Brewster Middle School student recognized as Marine Corps Military Child of the Year - Camp Lejeune Globe: Carolina Living

Brewster Middle School student recognized as Marine Corps Military Child of the Year

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Posted: Monday, March 11, 2019 3:15 pm

Operation Homefront awarded its 2019 Marine Corps Military Child of the Year (MCOY) Award to Brewster Middle School seventh-grader Jaxson Jordan this week.

The 13-year-old is Marine Corps Base Camp Lejeune’s fifth consecutive recipient. He’s also the youngest.

“We’re honored to have our first MCOY at Brewster Middle School,” said BMS Principal Shelia Gilliard. “It’s been hard to keep this news to myself. I wanted to tell everyone. It shows that military children are resilient. They’re always transitioning from place to place and overcoming adversity.”

Jordan is visually impaired, dyslexic, and in chronic pain. He has suffered organ damage due to overlapping autoimmune diseases. Still, his resiliency — as well as his sense of humor — came through in his essay that was part of the award process.

“More specifically, I have Systemic Onset Juvenile Idiopathic Arthritis (attacking my organs), Polyarticular Juvenile Idiopathic Arthritis (attacking more than 5 joints), Ankylosing Spondylitis, Ehlers Danlos Syndrome Type III, IgA Nephropathy Kidney Disease, Asthma, Interstitial Lung Disease, and 2 very rare eye diseases-Autoimmune Retinopathy and Cancer Associated Retinopathy,” Jordan wrote. “Just to throw in for good measure, I am also dyslexic. I bet you are googling these medical terms right now, aren’t you? That’s okay. As many times as you have had to google these terms, I have had to retype this essay due to my dyslexia kicking in and my spellcheck having a field day!”

“One thing that has always stood out to me about Jaxson is his sense of humor,” said BMS counselor Michele Miller-Morton. “He always makes me smile.”

“One thing I love about that essay is you could really see his sense of humor come through,” said Jordan’s mother, Becca Jordan. “He’s always been funny, whether it’s quirky or sarcastic. But it’s never been in a mean way.”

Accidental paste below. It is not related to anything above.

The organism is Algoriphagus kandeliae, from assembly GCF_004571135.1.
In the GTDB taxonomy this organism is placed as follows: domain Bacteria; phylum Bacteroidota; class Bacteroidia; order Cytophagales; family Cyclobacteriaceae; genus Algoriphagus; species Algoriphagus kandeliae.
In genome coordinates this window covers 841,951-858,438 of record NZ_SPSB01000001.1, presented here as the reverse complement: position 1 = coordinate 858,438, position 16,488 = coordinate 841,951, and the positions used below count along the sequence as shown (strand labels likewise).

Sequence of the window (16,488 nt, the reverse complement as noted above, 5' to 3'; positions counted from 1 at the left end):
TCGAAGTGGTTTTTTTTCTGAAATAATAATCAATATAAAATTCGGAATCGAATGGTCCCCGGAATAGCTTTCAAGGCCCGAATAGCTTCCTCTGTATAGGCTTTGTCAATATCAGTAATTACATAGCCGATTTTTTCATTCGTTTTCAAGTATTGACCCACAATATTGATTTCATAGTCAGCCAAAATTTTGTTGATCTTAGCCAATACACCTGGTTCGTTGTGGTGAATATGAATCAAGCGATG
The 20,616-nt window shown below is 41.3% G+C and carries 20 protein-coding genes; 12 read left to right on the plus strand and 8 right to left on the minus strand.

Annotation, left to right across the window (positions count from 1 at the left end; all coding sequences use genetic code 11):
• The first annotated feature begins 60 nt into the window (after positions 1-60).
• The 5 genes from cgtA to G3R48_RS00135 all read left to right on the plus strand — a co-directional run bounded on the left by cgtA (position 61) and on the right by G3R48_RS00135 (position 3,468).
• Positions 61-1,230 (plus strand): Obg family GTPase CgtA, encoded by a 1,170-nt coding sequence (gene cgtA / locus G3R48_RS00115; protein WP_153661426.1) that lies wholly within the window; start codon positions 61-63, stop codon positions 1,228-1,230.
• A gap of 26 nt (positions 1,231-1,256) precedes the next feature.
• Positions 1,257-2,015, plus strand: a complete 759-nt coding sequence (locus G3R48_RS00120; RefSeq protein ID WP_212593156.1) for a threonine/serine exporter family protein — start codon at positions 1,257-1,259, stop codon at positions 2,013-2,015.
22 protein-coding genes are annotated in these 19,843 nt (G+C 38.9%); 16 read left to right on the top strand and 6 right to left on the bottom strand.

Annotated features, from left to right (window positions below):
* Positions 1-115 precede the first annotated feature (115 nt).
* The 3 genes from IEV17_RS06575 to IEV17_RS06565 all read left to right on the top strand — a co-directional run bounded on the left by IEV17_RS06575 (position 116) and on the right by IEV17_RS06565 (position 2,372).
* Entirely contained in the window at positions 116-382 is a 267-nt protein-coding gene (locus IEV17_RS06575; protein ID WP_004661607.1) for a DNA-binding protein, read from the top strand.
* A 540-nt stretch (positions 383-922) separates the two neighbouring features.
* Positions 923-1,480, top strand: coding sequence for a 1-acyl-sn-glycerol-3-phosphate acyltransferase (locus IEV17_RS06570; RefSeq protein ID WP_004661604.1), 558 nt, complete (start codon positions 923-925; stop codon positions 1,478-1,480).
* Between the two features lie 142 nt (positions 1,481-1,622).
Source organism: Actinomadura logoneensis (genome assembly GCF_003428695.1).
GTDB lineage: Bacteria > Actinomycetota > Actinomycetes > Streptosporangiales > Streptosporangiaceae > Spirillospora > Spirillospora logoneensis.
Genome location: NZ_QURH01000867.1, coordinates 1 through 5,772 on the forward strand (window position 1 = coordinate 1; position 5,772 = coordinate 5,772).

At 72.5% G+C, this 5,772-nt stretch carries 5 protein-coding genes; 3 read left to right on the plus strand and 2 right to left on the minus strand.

That positivity has played an important role in helping the young teenager overcome adversity. His essay spoke to resiliency, a trait that Jordan believes can be nurtured by staying positive. It’s part of his personal mantra, even.

“Staying positive adds to resilience,” Jordan said. “It brightens your attitude and keeps you moving forward. … People of all abilities can make a positive impact in their community, their country and the world.”

Despite his health issues, Jordan has a desire to help others. That includes a few years ago when he noticed a friend who didn’t eat lunch at school.

“I started bringing him extra in my lunch box. One day he told me his family didn’t have lunch food in the house,” Jordan said.

That was the motivation for Jordan to kick start a school program focused on bringing food to his school for students in need. That spread to helping at community food banks and in other capacities.

“We bring people non-perishable food, toys for kids and any other things they need,” Jordan said.

Perhaps the crowning jewel of his philanthropy came in the aftermath of Hurricane Florence. Seeing the area in such need, Jordan did what he does best — give.

“I had a set sum of money and wanted to help out with the kids at Tarawa Terrace Elementary. My mom matched my money. Then we spoke to a store manager and they matched it. All in all, we ended up getting together over $1,000 to help the school,” Jordan said.

Jordan’s older brother Michael was also a recipient of the MCOY award in 2014.

“I’m blessed with some very amazing children and an amazing family,” Becca Jordan said. “My husband and I are so proud of them.”

Jaxson Jordan credits his parents for their volunteer work and philanthropy.

“They were always very giving. It feels good to honor my family and the community. I’m glad to be a part of the tradition,” Jordan said.

As for others who are facing their own battles, Jordan had a piece of advice from someone who knows a little bit about keeping up a fight.

“Stay resilient and positive,” Jordan said. “Challenges are meant to be overcome.”

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